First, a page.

For compliance with the Coastal Zone Management Act of 1972, as amended, for projects located in Tidewater, the applicant must certify that federally licensed or permitted activities affecting Virginia's coastal uses or resources will be conducted in a manner consistent with the Virginia Coastal Zone Management Program (VCP) and obtain concurrence from the Department of Environmental Quality (DEQ), Office of Environmental Impact Review (OEIR). The applicant submitted their consistency certification to DEQ on August 8, 2019. Proof of DEQ’s concurrence must be submitted to the Corps prior to final permit issuance. For more information or to obtain a list of the enforceable policies of the VCP, contact the Department of Environmental Quality, Office of Environmental Impact Review at (804) 698-4330 or e-mail: bettina.sullivan@deq.virginia.gov or john.fisher@deq.virginia.gov.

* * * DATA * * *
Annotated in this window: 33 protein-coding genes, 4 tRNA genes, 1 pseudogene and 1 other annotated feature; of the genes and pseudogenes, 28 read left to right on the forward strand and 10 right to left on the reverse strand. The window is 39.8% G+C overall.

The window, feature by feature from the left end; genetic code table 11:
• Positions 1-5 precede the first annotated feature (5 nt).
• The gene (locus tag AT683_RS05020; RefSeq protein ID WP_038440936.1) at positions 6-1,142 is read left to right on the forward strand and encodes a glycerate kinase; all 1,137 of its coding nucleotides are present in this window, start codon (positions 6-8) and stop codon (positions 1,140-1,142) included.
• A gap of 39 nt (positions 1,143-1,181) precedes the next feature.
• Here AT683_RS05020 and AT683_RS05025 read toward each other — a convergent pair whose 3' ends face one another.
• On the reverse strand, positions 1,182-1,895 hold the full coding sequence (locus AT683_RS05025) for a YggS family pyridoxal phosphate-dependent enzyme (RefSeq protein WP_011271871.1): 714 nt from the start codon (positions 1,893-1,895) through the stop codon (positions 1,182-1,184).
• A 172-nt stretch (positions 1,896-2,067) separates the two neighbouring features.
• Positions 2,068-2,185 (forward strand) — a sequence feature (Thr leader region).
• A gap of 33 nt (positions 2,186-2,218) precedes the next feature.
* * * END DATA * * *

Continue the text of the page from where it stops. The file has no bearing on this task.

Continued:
The Magnuson-Stevens Fishery Conservation and Management Act, as amended by the Sustainable Fisheries Act of 1996 (Public Law 104-267), requires all Federal agencies to consult with the National Marine Fisheries Service on all actions, or proposed actions, permitted, funded, or undertaken by the agency, that may adversely affect Essential Fish Habitat (EFH). Hampton Roads/ James River contains Essential Fish Habitat (EFH) for various life stages of 11 species including dusky shark, butterfish, windowpane flounder, bluefish, black sea bass, summer flounder, red drum, sandbar shark, cobia, king mackerel, and Atlantic Spanish mackerel. The habitat which this project would affect consists of submerged aquatic vegetation (SAV), tidal wetlands, shallow water, rocky subtidal areas, and sandy subaqueous bottom. The proposed project is described in Proposed Work and Purpose, above. As part of the north and south tunnel island expansion, this project will result in the conversion of 14.22 acres of subaqueous bottom to uplands. There will also be temporary turbidity due to the mechanical dredging of approximately 38.22 acres, temporary impacts to the benthic communities within the project area, and possible effects from pile driving activities. These impacts may be mitigated through the use of dredging and pile driving best management practices (BMPs) and through compensation measures including the purchase of wetland credits and in-lieu fee fund credits for unavoidable impacts to wetlands, subaqueous bottom, and SAV. Our assessment of the project leads us to a preliminary determination that it may have a substantial adverse effect on EFH and therefore expanded EFH consultation may be required. Our rationale for this preliminary determination is based on the amount of subaqueous bottom impacts as well as impact to tidal wetlands and SAV. Based on comments from the National Marine Fisheries Service in response to this public notice, further EFH consultation may be necessary.